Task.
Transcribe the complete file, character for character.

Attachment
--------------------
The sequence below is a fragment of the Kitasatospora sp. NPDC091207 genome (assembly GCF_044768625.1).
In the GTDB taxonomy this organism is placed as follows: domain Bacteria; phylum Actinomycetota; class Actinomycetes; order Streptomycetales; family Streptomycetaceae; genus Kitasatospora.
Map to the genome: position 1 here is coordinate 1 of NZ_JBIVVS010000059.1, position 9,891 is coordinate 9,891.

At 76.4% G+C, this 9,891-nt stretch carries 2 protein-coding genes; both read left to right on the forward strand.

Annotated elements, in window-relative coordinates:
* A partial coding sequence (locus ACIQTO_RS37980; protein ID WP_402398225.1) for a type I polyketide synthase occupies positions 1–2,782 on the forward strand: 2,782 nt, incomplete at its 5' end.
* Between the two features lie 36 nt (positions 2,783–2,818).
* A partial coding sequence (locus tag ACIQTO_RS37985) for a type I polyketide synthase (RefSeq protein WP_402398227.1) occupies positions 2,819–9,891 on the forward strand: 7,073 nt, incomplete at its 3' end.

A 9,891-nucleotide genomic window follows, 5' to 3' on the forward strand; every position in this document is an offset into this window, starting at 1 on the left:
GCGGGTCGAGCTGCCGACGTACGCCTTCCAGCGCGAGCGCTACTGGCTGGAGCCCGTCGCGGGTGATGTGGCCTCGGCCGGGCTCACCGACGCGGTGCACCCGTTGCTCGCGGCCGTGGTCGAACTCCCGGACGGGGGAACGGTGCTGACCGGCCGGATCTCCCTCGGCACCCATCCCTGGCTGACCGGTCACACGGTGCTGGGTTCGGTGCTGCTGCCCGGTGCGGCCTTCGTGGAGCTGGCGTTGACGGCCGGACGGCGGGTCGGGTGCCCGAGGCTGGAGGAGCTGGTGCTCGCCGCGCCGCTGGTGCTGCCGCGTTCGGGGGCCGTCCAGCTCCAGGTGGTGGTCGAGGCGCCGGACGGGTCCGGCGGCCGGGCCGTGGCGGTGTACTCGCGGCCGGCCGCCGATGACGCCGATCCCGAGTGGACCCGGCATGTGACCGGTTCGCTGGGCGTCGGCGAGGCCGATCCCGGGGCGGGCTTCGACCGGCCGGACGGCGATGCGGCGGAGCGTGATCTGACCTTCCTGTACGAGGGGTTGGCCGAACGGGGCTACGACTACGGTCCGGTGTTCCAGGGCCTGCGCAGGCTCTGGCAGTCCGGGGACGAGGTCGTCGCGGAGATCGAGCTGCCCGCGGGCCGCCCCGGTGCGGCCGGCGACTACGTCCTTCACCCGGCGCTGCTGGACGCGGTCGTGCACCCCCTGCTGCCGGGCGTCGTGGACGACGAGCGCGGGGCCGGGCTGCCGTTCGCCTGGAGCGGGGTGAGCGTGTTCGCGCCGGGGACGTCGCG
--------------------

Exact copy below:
The sequence below is a fragment of the Kitasatospora sp. NPDC091207 genome (assembly GCF_044768625.1).
In the GTDB taxonomy this organism is placed as follows: domain Bacteria; phylum Actinomycetota; class Actinomycetes; order Streptomycetales; family Streptomycetaceae; genus Kitasatospora.
Map to the genome: position 1 here is coordinate 1 of NZ_JBIVVS010000059.1, position 9,891 is coordinate 9,891.

At 76.4% G+C, this 9,891-nt stretch carries 2 protein-coding genes; both read left to right on the forward strand.

Annotated elements, in window-relative coordinates:
* A partial coding sequence (locus ACIQTO_RS37980; protein ID WP_402398225.1) for a type I polyketide synthase occupies positions 1–2,782 on the forward strand: 2,782 nt, incomplete at its 5' end.
* Between the two features lie 36 nt (positions 2,783–2,818).
* A partial coding sequence (locus tag ACIQTO_RS37985) for a type I polyketide synthase (RefSeq protein WP_402398227.1) occupies positions 2,819–9,891 on the forward strand: 7,073 nt, incomplete at its 3' end.

A 9,891-nucleotide genomic window follows, 5' to 3' on the forward strand; every position in this document is an offset into this window, starting at 1 on the left:
GCGGGTCGAGCTGCCGACGTACGCCTTCCAGCGCGAGCGCTACTGGCTGGAGCCCGTCGCGGGTGATGTGGCCTCGGCCGGGCTCACCGACGCGGTGCACCCGTTGCTCGCGGCCGTGGTCGAACTCCCGGACGGGGGAACGGTGCTGACCGGCCGGATCTCCCTCGGCACCCATCCCTGGCTGACCGGTCACACGGTGCTGGGTTCGGTGCTGCTGCCCGGTGCGGCCTTCGTGGAGCTGGCGTTGACGGCCGGACGGCGGGTCGGGTGCCCGAGGCTGGAGGAGCTGGTGCTCGCCGCGCCGCTGGTGCTGCCGCGTTCGGGGGCCGTCCAGCTCCAGGTGGTGGTCGAGGCGCCGGACGGGTCCGGCGGCCGGGCCGTGGCGGTGTACTCGCGGCCGGCCGCCGATGACGCCGATCCCGAGTGGACCCGGCATGTGACCGGTTCGCTGGGCGTCGGCGAGGCCGATCCCGGGGCGGGCTTCGACCGGCCGGACGGCGATGCGGCGGAGCGTGATCTGACCTTCCTGTACGAGGGGTTGGCCGAACGGGGCTACGACTACGGTCCGGTGTTCCAGGGCCTGCGCAGGCTCTGGCAGTCCGGGGACGAGGTCGTCGCGGAGATCGAGCTGCCCGCGGGCCGCCCCGGTGCGGCCGGCGACTACGTCCTTCACCCGGCGCTGCTGGACGCGGTCGTGCACCCCCTGCTGCCGGGCGTCGTGGACGACGAGCGCGGGGCCGGGCTGCCGTTCGCCTGGAGCGGGGTGAGCGTGTTCGCGCCGGGGACGTCGCG